Ellen Datlow (credit: THIS IS HORROR)
VENTUREADLAXRE gives the book 4 out of 5 stars.
This collection was picked up initially because it included some favourite authors, such as Kaaron Warrn, Margo Lanagan and Garth Nix, along with the knowledge of Datlow’s brilliance, and that I trust Tachyon as a publisher in general. 24 short stories, female editor, 15 contributors assumed to be male, seven female and two unknown, is certainly strange to see from Australia when our horror scene is so female-strong. I would have liked to see more female contributors, but I trust Datlow and Tachyon both, so onwards with the reading and reviewing.
Shallaballah by Mark Samuels
We open with a Frankenstein’s Monster-like tale, of a man with a face that’s a patchwork of skin. It sets the tone for the whole anthology, showing us the darker side of speculative fiction in this collection of modern horror stories.
Sogol works in the entertainment industry, and after a horrific car accident needs the knife skills of a possibly-insane cosmetic surgeon who is the only one who has the talent to get him back in front of the cameras in time. He’s assured that in mere days his scars will start to fade and his hair will regrow, but as time ticks on and he suffers one insult after another in this dim and dirty place (and he’s a celebrity, he’s used to better, this is an outrage!) one starts to ponder what he’s exactly found himself in…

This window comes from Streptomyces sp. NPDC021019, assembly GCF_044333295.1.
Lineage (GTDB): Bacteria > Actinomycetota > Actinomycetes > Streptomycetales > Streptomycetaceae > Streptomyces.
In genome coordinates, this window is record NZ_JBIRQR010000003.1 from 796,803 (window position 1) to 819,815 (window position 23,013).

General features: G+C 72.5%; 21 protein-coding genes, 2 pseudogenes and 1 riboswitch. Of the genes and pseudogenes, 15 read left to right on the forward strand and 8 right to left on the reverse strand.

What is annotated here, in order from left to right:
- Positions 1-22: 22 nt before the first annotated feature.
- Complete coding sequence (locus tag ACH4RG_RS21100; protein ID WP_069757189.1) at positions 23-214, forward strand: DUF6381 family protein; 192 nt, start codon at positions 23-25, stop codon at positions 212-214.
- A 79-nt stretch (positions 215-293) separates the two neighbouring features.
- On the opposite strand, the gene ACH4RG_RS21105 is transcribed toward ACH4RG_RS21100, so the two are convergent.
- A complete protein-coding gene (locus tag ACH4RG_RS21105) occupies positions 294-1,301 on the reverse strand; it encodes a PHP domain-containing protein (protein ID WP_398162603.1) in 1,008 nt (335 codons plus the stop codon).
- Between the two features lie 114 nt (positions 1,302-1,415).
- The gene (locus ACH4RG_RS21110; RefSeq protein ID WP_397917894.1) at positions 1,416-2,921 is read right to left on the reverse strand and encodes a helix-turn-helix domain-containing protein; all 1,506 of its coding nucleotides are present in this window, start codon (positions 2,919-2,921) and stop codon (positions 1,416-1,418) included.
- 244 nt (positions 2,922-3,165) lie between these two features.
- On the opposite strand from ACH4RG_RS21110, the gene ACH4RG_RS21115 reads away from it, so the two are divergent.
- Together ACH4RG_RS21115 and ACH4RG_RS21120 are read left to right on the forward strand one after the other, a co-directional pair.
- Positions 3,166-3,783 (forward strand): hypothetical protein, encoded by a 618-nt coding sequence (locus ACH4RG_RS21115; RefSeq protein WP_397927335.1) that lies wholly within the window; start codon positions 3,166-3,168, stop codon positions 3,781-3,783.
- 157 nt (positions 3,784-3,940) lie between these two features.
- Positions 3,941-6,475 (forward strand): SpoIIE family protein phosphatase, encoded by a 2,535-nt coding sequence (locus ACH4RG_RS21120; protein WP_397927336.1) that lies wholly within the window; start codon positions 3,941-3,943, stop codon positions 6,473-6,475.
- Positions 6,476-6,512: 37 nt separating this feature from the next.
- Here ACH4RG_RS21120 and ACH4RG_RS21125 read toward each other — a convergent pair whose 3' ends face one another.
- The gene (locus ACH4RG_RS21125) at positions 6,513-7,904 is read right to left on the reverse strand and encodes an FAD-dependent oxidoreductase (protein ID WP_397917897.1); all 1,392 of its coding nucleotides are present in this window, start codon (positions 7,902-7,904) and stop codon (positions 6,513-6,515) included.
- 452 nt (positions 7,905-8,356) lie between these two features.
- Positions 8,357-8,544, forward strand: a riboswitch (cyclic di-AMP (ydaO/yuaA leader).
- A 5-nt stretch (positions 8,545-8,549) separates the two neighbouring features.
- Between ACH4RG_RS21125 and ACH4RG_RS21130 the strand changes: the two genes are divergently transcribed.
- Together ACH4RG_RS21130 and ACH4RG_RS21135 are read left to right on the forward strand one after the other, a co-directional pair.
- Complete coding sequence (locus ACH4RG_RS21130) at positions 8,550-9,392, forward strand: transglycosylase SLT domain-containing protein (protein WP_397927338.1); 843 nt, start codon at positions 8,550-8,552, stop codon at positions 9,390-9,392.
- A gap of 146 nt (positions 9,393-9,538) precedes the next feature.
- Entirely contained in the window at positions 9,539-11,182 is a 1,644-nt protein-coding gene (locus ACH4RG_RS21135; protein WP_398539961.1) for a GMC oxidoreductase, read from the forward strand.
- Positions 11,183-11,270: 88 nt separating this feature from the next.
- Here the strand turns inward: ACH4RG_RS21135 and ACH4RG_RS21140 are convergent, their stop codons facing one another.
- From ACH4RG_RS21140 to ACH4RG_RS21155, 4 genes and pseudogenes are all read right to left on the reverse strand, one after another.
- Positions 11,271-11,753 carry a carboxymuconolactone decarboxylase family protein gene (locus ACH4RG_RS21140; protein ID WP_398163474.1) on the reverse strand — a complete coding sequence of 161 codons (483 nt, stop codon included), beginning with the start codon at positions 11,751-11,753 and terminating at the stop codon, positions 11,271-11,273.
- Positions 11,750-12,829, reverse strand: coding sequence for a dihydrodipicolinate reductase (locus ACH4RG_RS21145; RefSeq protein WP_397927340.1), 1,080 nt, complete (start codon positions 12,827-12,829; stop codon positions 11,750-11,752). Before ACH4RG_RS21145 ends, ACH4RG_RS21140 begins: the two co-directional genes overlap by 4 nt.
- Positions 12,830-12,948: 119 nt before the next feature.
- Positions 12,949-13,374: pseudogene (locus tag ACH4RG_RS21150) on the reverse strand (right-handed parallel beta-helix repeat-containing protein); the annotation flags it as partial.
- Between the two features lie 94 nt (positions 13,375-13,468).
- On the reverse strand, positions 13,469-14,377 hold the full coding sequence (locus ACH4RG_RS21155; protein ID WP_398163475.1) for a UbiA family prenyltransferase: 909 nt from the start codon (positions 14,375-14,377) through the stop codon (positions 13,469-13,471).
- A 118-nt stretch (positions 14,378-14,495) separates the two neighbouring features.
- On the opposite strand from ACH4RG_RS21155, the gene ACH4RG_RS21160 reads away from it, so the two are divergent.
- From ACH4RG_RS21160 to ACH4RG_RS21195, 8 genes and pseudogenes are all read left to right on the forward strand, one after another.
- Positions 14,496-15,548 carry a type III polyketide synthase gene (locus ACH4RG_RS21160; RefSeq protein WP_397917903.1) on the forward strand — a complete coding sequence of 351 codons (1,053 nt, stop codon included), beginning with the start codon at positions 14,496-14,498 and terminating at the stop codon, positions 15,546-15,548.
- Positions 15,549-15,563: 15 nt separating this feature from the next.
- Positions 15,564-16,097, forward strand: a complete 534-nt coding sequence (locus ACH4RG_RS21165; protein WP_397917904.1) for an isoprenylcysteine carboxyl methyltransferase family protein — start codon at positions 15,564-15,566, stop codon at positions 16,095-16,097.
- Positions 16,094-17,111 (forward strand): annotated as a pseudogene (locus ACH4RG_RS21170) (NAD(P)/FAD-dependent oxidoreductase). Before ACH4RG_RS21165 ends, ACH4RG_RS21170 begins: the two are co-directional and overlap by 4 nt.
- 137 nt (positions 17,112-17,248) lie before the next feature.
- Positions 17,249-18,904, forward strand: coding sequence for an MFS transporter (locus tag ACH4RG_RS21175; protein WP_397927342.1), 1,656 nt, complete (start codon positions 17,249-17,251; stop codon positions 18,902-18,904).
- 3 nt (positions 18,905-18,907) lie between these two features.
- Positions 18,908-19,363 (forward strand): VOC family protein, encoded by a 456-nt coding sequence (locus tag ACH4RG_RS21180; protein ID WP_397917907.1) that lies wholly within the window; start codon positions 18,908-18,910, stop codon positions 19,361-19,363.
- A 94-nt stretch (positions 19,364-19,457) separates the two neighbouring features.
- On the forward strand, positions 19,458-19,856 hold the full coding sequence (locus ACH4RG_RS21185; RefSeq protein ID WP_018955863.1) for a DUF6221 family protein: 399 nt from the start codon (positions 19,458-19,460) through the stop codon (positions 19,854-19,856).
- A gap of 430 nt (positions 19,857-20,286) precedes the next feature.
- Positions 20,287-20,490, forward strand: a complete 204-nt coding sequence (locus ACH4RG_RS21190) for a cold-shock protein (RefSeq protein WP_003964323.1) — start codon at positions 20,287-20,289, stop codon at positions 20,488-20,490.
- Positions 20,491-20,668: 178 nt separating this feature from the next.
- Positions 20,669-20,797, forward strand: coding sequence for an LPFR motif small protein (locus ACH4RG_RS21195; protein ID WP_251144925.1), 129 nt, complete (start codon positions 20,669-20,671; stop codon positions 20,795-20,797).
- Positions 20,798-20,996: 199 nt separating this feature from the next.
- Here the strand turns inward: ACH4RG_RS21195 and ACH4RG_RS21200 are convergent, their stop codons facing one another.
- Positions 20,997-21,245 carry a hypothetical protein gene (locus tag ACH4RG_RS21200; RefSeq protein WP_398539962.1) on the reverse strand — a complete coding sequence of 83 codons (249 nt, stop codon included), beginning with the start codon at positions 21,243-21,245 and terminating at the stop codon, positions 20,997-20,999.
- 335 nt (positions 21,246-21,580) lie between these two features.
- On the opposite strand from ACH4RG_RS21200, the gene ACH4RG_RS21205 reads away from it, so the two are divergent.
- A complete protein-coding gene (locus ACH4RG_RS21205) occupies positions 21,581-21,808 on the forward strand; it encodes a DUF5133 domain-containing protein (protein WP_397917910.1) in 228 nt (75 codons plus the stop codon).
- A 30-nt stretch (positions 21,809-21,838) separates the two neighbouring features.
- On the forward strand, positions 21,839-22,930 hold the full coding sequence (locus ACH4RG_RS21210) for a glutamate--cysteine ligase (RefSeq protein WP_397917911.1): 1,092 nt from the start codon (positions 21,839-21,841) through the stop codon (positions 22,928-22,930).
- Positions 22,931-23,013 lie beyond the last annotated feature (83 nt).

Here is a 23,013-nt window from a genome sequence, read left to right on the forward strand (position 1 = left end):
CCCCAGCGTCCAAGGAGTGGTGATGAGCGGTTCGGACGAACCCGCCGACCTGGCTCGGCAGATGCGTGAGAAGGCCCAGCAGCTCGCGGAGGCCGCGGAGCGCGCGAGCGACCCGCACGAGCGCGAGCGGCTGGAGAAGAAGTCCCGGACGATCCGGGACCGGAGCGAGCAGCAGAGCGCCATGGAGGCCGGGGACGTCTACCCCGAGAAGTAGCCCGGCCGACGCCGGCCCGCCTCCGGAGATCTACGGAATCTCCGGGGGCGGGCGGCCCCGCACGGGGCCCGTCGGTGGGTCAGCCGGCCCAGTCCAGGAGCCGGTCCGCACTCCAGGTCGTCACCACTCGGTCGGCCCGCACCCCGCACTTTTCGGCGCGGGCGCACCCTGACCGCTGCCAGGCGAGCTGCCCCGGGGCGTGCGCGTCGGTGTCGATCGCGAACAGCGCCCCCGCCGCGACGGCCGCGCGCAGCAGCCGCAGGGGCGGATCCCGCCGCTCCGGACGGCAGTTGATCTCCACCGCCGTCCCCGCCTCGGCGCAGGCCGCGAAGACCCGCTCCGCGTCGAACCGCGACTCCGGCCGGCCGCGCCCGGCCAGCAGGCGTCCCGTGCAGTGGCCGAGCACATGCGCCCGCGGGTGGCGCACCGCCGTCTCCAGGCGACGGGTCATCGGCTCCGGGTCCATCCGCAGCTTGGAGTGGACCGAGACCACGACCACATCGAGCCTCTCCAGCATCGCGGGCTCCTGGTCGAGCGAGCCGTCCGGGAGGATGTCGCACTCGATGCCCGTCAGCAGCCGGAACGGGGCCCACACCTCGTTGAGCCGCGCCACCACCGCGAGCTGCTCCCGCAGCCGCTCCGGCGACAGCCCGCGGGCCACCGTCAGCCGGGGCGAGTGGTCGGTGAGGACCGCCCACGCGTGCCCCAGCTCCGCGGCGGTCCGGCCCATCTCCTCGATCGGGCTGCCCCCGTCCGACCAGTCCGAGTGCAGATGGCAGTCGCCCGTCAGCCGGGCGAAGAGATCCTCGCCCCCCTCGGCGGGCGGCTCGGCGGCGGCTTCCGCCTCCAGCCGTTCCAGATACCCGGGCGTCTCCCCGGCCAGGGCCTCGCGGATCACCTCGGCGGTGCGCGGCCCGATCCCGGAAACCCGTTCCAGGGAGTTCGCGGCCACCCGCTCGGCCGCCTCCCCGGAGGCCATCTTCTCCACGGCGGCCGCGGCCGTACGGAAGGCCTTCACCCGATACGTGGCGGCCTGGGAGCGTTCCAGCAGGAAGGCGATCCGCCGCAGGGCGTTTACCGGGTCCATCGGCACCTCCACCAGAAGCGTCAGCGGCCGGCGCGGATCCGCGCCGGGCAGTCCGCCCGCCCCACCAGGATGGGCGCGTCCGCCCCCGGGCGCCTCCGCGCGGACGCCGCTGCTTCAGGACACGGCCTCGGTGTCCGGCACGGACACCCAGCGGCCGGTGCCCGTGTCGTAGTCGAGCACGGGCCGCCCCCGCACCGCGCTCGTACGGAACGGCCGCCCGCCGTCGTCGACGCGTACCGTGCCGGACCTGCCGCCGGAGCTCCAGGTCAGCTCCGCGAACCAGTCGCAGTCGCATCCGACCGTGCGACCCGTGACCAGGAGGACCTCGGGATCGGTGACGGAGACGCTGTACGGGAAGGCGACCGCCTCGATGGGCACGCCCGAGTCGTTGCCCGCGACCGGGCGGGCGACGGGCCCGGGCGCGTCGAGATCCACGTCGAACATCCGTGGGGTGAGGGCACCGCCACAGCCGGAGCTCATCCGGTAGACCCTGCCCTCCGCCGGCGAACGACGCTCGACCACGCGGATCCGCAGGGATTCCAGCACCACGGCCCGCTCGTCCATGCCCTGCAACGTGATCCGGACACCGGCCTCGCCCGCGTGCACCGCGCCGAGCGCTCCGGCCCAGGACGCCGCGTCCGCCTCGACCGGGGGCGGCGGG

The Atlas of Hell by Nathan Ballingrud
Jack, a bookstore owner, gets a midnight visit from a muscley chap named Patrick, who’s shot a guy in the head but the guy kept standing there, until Patrick said ‘Lay down! You’re dead! I shot you!’ …and then the guy drops ‘like a fucking tree’. Jack doesn’t know what to make of this story and wrongly laughs, making Patrick only angrier.